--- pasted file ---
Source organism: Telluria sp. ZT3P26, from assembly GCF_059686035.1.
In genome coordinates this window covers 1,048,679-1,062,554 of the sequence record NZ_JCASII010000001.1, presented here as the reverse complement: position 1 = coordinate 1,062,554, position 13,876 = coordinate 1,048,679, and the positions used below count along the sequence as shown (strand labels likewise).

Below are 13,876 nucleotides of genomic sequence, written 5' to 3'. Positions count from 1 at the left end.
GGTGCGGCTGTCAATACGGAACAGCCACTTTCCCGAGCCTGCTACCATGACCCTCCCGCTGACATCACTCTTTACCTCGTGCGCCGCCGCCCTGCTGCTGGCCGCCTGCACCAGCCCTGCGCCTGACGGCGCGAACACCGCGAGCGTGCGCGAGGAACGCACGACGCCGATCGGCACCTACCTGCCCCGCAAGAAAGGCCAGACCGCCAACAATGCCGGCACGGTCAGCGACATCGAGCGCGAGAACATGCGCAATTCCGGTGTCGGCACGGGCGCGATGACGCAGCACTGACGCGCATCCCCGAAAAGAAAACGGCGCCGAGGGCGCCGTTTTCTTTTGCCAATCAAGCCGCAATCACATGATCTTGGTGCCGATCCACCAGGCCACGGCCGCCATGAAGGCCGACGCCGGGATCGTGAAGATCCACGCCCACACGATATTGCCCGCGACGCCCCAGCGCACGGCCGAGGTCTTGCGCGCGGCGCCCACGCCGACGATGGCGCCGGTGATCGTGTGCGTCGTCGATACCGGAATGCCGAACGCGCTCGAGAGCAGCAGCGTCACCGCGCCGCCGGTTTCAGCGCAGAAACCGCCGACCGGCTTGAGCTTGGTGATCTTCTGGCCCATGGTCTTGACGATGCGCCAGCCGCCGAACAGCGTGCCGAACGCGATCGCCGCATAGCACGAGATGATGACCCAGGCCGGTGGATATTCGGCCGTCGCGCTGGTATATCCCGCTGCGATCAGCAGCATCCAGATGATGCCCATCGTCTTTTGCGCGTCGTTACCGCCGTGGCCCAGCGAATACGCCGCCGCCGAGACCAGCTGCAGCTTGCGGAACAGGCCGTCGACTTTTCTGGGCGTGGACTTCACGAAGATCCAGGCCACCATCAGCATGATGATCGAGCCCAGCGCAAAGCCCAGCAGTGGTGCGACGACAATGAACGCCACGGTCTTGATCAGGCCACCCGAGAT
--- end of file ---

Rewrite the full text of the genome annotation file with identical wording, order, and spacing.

Source organism: Telluria sp. ZT3P26, from assembly GCF_059686035.1.
In genome coordinates this window covers 1,048,679-1,062,554 of the sequence record NZ_JCASII010000001.1, presented here as the reverse complement: position 1 = coordinate 1,062,554, position 13,876 = coordinate 1,048,679, and the positions used below count along the sequence as shown (strand labels likewise).

Below are 13,876 nucleotides of genomic sequence, written 5' to 3'. Positions count from 1 at the left end.
GGTGCGGCTGTCAATACGGAACAGCCACTTTCCCGAGCCTGCTACCATGACCCTCCCGCTGACATCACTCTTTACCTCGTGCGCCGCCGCCCTGCTGCTGGCCGCCTGCACCAGCCCTGCGCCTGACGGCGCGAACACCGCGAGCGTGCGCGAGGAACGCACGACGCCGATCGGCACCTACCTGCCCCGCAAGAAAGGCCAGACCGCCAACAATGCCGGCACGGTCAGCGACATCGAGCGCGAGAACATGCGCAATTCCGGTGTCGGCACGGGCGCGATGACGCAGCACTGACGCGCATCCCCGAAAAGAAAACGGCGCCGAGGGCGCCGTTTTCTTTTGCCAATCAAGCCGCAATCACATGATCTTGGTGCCGATCCACCAGGCCACGGCCGCCATGAAGGCCGACGCCGGGATCGTGAAGATCCACGCCCACACGATATTGCCCGCGACGCCCCAGCGCACGGCCGAGGTCTTGCGCGCGGCGCCCACGCCGACGATGGCGCCGGTGATCGTGTGCGTCGTCGATACCGGAATGCCGAACGCGCTCGAGAGCAGCAGCGTCACCGCGCCGCCGGTTTCAGCGCAGAAACCGCCGACCGGCTTGAGCTTGGTGATCTTCTGGCCCATGGTCTTGACGATGCGCCAGCCGCCGAACAGCGTGCCGAACGCGATCGCCGCATAGCACGAGATGATGACCCAGGCCGGTGGATATTCGGCCGTCGCGCTGGTATATCCCGCTGCGATCAGCAGCATCCAGATGATGCCCATCGTCTTTTGCGCGTCGTTACCGCCGTGGCCCAGCGAATACGCCGCCGCCGAGACCAGCTGCAGCTTGCGGAACAGGCCGTCGACTTTTCTGGGCGTGGACTTCACGAAGATCCAGGCCACCATCAGCATGATGATCGAGCCCAGCGCAAAGCCCAGCAGTGGTGCGACGACAATGAACGCCACGGTCTTGATCAGGCCACCCGAGAT